#3 (of 15)
the “sober and rationall Physitian” — Richard Whitlock (b. 1615–16, d. 1666) styled himself “M.D.” on the title-page of his published work, Zoötomia, in which he agitated for medical reform. Historians believe that this medical degree was not acquired in England, but abroad, probably from the universities of Leyden and Padua, both of which played a prominent role in training 17th-century Englishmen seeking medical qualifications.
Whitlock returned to England and practiced medicine during the Civil War and Interregnum periods, after which his zeal for the medical profession apparently waned, and he switched to a different divine calling, that of clergyman, ministering to the souls of parishioners in Stowe, Buckinghamshire and Ashford, Kent, where he served as vicar following the restoration of Charles II.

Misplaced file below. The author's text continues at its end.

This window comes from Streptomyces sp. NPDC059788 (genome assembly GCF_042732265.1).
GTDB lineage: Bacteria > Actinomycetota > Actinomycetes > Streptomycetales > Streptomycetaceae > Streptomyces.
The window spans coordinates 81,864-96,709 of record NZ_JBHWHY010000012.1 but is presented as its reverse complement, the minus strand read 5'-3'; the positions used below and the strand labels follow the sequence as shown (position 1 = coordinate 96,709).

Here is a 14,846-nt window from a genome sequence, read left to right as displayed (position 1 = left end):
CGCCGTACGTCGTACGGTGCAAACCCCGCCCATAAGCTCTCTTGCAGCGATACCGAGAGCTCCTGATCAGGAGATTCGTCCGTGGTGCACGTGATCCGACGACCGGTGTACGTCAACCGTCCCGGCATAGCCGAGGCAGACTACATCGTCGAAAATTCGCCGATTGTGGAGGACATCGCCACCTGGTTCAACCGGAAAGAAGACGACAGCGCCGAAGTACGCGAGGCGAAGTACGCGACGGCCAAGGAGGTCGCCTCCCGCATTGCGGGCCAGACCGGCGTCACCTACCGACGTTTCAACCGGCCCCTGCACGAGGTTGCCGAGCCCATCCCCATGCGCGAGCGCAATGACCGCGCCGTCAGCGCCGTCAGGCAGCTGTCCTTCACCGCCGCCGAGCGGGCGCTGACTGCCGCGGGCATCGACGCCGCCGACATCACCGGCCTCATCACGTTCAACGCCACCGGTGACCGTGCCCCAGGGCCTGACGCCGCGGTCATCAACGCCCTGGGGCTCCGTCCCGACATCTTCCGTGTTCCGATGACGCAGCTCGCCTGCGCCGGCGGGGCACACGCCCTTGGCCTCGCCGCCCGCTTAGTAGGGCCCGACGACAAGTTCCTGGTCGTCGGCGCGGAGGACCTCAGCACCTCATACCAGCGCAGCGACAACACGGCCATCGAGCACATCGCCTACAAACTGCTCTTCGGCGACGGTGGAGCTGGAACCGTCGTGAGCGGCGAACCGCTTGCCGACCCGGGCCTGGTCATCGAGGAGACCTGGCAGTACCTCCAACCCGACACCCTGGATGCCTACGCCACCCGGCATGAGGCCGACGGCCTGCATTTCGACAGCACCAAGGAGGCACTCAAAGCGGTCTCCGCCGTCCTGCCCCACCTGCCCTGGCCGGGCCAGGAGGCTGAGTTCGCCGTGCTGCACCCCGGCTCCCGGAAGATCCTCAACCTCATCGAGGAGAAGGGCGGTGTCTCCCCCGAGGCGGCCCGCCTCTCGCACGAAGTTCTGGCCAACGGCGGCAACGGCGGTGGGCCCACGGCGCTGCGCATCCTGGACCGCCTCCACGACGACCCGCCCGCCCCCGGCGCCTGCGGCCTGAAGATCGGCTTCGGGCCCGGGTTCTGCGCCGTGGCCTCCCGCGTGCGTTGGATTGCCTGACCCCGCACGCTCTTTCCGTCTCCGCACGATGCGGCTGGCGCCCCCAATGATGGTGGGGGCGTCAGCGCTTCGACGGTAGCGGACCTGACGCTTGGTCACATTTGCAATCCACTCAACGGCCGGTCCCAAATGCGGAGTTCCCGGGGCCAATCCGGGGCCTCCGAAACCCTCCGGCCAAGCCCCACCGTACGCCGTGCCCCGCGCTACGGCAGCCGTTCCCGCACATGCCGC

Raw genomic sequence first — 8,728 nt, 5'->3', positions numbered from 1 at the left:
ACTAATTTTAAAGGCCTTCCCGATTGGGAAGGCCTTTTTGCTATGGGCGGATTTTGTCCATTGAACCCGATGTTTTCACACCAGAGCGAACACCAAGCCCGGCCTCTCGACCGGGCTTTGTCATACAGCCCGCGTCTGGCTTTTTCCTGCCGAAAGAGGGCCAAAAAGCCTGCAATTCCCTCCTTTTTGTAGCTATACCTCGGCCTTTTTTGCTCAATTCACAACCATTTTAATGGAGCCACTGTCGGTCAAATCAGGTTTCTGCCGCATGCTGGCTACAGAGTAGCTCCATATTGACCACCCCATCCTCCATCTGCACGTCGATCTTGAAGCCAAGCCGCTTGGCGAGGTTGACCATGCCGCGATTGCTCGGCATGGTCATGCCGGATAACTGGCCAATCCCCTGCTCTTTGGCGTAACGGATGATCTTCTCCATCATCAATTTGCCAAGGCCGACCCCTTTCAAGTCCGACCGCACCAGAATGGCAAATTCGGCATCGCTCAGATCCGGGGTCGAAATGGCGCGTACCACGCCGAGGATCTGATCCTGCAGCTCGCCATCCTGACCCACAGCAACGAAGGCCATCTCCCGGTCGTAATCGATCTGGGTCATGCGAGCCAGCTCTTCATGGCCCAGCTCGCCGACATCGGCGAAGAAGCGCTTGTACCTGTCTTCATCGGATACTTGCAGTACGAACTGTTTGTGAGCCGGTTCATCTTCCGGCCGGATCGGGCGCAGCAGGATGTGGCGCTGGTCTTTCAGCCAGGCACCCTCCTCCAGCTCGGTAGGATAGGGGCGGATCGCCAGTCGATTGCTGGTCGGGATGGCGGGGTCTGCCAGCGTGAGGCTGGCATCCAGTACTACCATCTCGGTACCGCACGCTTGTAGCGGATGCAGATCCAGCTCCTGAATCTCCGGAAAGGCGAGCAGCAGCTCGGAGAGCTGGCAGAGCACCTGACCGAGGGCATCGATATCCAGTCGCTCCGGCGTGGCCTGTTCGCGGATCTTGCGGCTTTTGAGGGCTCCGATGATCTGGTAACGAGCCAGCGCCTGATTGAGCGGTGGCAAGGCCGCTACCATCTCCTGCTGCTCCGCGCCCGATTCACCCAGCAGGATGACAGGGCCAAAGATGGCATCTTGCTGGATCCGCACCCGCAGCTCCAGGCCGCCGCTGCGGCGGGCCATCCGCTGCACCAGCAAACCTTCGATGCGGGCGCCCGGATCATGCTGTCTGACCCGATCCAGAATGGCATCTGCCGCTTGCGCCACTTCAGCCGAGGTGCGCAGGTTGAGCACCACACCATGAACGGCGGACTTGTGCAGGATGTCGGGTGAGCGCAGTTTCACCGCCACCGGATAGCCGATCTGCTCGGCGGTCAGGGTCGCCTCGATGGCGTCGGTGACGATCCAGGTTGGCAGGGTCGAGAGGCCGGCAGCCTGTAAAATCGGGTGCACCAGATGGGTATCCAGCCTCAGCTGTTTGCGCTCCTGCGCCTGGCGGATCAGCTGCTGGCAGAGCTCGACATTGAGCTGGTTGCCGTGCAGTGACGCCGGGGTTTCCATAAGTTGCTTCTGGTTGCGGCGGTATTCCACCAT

The poet and physician to the king, Martin Lluelyn (1616–1682), contributed commendatory poems to both William Harvey’s Anatomical Exercitations (1653) and to Whitlock’s Zoötomia (1654), indicating that Whitlock had close ties to the London medical establishment, despite his lack of an English medical degree.
And the College of Physicians clearly modelled Whitlock’s “Congregation of sober, and rationall Physitians” who practiced medicine as both an art and a science: they “understand the order of Art, [and] the Art of order” and “steer by ... those three Sea marks guiding to the Haven of Healths”: i.e., “the compasse of Theory and Reason, [and] Rudder of experience (but broken and imperfect) without either of which, they must necessarily Shipwrack, or float in uncertainties.” (Whitlock, Zoötomia, or a Morall Anatomy of the Living by the Dead, 1654, 65 and 89) ::